Comcast CEO Brian Roberts told analysts this morning that the cable giant will launch what he called a “world class” wireless phone business in the first half of this year. Calls will go over Verizon’s network but data will come from WiFi where it’s available, or Verizon’s network where it isn’t.
It won’t be offered on a stand-alone basis: “We plan to include wireless in our multiproduct bundles in a way that is designed to add value to our customers, improve retention, and ultimately benefit lifetime customer economics,” Roberts says. It will use “the best mobile devices in a simple, transparent experience, all for a great value.”
He added that the company would be “measured in our rollout, learning and adapting along the way.”
But he declined to say how deeply Comcast wants to go into the business, which depends on a deal that the company and some other cable operators have with Verizon. “We have a good relationship and we’ll learn a lot as we go,” he says, adding that Comcast will be “very transparent.”
CFO Michael Cavanagh says that the only guidance he can offer is that operating cash flow at its “corporate and other” business line “may see an additional $200 to $300 million drag” this year due to the wireless initiative.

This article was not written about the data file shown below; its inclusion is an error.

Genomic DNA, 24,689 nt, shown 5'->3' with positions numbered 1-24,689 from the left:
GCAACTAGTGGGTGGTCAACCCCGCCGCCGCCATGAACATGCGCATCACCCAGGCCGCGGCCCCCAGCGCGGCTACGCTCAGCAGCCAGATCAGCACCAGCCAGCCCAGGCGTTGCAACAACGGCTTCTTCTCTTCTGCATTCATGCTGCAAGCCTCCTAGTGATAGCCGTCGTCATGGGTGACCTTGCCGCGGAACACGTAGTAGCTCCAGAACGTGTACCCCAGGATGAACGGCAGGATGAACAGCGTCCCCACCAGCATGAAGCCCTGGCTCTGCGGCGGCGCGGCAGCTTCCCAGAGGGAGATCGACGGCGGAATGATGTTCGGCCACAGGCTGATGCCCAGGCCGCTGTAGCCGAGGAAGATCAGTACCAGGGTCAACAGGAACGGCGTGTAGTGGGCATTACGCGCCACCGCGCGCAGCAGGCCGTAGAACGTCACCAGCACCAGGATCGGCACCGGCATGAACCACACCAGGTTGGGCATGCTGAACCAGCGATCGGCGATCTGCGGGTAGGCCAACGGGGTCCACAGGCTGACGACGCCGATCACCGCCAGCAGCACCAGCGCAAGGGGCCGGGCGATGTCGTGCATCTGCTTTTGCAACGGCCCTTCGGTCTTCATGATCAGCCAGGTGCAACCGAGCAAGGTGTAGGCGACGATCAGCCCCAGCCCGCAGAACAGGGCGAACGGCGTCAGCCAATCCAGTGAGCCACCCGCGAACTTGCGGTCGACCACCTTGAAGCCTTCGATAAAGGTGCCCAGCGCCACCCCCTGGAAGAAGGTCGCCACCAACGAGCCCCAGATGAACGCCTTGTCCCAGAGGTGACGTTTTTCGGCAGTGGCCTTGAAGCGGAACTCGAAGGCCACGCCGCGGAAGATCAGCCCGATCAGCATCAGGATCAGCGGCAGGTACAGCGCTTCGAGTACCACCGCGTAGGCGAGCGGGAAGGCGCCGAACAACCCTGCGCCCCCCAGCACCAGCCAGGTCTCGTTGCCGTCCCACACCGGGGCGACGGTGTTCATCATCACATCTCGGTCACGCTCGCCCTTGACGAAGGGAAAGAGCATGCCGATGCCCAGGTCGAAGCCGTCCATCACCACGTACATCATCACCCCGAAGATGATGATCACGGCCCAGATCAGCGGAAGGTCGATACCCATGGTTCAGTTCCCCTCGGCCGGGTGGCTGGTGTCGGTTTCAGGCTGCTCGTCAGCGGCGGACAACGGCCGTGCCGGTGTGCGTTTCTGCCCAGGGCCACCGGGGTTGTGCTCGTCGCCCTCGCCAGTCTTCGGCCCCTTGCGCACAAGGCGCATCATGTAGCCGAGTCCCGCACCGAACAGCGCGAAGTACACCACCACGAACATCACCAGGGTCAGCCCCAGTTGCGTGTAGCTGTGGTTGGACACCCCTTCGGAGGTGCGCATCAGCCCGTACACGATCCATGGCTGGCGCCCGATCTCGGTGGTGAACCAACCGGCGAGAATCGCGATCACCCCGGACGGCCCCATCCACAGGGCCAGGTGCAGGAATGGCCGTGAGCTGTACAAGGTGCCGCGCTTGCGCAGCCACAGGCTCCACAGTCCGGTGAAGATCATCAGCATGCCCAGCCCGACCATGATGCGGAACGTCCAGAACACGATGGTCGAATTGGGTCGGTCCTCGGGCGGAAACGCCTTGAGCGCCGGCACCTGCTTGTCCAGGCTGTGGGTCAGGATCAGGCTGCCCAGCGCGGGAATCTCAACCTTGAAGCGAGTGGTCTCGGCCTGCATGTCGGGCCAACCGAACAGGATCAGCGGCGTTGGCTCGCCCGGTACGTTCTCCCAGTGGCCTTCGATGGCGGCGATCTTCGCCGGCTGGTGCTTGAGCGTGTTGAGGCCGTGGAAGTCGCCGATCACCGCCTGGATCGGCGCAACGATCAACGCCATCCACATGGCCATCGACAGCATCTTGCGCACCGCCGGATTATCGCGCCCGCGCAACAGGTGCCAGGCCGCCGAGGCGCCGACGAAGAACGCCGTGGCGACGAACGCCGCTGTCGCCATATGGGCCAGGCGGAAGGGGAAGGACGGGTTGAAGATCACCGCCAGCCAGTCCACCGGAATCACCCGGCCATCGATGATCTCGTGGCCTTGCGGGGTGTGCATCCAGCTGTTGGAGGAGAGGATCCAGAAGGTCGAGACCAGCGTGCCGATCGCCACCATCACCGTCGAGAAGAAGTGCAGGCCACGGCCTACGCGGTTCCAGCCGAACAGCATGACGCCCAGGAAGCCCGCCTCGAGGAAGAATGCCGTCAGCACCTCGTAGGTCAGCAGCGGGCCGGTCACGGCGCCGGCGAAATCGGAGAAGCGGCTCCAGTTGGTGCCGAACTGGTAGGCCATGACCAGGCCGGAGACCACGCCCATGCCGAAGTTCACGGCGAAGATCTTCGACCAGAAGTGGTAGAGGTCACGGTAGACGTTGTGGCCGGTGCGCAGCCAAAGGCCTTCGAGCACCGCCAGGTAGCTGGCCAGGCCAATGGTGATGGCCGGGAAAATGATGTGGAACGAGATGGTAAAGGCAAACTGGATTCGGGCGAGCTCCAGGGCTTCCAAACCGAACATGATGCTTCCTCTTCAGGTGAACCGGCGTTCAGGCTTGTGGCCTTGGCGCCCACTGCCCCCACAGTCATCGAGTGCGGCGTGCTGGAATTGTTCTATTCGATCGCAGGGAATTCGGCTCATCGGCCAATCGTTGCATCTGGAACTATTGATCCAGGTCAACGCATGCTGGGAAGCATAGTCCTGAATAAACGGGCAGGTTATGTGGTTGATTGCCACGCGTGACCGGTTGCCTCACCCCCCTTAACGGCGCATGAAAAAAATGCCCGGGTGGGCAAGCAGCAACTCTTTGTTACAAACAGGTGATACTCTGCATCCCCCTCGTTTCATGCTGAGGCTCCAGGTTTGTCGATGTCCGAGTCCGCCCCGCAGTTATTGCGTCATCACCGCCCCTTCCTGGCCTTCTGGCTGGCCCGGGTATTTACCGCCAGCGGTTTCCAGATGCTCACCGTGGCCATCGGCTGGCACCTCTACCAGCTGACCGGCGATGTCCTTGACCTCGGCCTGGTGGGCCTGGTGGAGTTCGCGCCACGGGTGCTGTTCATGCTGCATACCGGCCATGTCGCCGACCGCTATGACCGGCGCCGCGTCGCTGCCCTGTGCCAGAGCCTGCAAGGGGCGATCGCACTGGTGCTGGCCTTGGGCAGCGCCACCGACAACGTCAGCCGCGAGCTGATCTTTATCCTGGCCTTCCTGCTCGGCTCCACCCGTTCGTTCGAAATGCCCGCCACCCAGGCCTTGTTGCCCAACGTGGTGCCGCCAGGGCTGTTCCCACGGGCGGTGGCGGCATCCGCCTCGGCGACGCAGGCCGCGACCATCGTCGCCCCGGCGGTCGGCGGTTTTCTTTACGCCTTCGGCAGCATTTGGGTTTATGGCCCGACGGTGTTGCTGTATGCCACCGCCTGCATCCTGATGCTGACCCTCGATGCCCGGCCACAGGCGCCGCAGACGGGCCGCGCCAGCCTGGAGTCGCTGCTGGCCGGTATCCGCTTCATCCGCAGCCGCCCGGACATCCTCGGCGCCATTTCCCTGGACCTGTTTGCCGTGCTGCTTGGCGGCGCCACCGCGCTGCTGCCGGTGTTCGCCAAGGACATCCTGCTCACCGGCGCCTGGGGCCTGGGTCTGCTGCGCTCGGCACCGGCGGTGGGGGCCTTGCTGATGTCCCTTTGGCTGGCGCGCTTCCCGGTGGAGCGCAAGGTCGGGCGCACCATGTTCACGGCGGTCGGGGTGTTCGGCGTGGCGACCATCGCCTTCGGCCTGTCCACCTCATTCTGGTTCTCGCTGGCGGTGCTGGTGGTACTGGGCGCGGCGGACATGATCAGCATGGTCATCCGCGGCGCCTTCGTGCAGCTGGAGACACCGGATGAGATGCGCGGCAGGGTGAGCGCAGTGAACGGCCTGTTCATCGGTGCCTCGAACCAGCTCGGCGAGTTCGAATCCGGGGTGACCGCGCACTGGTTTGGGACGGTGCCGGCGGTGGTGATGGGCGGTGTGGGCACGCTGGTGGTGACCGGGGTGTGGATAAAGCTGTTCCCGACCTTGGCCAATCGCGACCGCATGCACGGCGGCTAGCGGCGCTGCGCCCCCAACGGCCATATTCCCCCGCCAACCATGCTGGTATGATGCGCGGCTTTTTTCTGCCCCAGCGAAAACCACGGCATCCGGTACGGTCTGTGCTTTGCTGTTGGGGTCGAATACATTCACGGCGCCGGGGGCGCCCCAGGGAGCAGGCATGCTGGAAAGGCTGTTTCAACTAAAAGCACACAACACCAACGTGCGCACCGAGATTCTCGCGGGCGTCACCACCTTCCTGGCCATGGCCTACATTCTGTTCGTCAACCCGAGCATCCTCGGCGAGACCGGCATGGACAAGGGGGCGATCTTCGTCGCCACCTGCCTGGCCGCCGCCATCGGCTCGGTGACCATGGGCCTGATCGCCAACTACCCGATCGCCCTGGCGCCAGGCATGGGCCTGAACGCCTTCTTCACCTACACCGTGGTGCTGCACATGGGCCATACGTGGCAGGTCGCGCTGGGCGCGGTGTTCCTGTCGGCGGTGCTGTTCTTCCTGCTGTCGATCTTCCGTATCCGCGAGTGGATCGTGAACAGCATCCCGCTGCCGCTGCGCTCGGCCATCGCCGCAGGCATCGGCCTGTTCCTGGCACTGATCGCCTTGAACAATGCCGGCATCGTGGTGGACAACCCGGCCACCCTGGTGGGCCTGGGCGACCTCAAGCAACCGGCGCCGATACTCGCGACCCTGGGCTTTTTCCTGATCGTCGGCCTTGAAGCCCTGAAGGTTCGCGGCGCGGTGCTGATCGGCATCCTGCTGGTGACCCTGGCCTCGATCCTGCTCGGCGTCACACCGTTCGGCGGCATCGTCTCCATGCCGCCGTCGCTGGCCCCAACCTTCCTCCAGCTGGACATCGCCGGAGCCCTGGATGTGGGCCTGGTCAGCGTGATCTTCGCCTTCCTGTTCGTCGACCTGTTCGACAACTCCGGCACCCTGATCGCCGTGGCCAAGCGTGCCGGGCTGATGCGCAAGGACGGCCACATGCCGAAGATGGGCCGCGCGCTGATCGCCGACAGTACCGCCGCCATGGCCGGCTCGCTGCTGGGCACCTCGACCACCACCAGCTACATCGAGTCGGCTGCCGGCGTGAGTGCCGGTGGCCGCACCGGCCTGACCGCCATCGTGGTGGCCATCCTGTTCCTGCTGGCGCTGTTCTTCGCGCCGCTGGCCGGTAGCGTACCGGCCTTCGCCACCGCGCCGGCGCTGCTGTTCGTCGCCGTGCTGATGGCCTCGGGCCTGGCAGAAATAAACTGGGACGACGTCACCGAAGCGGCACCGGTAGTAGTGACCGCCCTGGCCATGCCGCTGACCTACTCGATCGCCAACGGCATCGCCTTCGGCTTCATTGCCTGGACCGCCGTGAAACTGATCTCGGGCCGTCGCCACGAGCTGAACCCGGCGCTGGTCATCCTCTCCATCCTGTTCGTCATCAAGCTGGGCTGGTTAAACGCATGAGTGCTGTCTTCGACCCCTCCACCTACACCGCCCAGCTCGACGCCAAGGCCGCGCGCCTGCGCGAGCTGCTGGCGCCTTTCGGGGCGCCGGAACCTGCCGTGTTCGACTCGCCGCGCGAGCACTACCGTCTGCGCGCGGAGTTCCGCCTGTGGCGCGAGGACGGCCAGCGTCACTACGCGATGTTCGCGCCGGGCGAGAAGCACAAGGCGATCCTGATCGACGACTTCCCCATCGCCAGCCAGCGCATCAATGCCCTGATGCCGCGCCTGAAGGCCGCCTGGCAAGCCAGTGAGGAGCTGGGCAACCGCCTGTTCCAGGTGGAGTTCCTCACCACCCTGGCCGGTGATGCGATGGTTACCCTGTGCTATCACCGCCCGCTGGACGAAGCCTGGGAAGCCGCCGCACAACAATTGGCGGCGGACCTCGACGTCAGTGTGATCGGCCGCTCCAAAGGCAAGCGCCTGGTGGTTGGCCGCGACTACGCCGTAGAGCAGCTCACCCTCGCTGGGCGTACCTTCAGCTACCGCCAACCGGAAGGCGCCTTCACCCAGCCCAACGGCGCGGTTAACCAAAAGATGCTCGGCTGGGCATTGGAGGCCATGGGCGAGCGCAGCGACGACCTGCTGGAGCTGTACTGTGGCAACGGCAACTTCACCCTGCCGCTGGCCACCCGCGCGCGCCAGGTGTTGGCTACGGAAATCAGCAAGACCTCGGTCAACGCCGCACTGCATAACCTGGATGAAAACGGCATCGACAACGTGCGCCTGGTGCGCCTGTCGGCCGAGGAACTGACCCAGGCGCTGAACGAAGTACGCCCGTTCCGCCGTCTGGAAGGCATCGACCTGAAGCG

As for the handsets, Comcast plans to buy them and collect payments from customers “over time.”
Over at NBCUniversal, its chief Steve Burke says he remains upbeat about its prospects after delivering what he called the “fastest compounded growth rate of any of the media companies” over the last six years.
Now he anticipates “a lot of opportunity, maybe not quite as much opportunity as there was in the early days.”
He sees “a long, long runway” for theme parks “as long as we invest and build more hotel rooms and have more creative attractions.” Consumer products, where Universal used to be an also-ran player, now also has “a long-long runway.”
He’a also upbeat about Telemundo. The Spanish-language network “was essentially making no money at all, It’s now making $400 million a year” and ratings “suggest in the future we should make significantly more than that.”
Comcast says that its VOD business wasn’t hurt by its addition of Netflix to the X1 platform. Viewing in Q4 was “up about 18%,” the cable unit’s chief Neil Smit says.
Asked about changes in Washington with the ascent of the Trump administration, Roberts says that he’s “encouraged by the prospect of rules that we believe will encourage investment and stimulate investment, whether that’s tax decreases or revisiting the authority of the government” to enforce net neutrality protections.
Many analysts believe that the new administration will raise the cap on broadcast station ownership, which limits a company to reaching 39% of all households.
Although NBCU doesn’t see “a necessity to increase our footprint,” if there’s a change “we would certainly look at it,” Burke says.
He adds that the national advertising market is “very strong” suggesting that we have a good shot at having another very strong upfront [ad sales market] nationally.”
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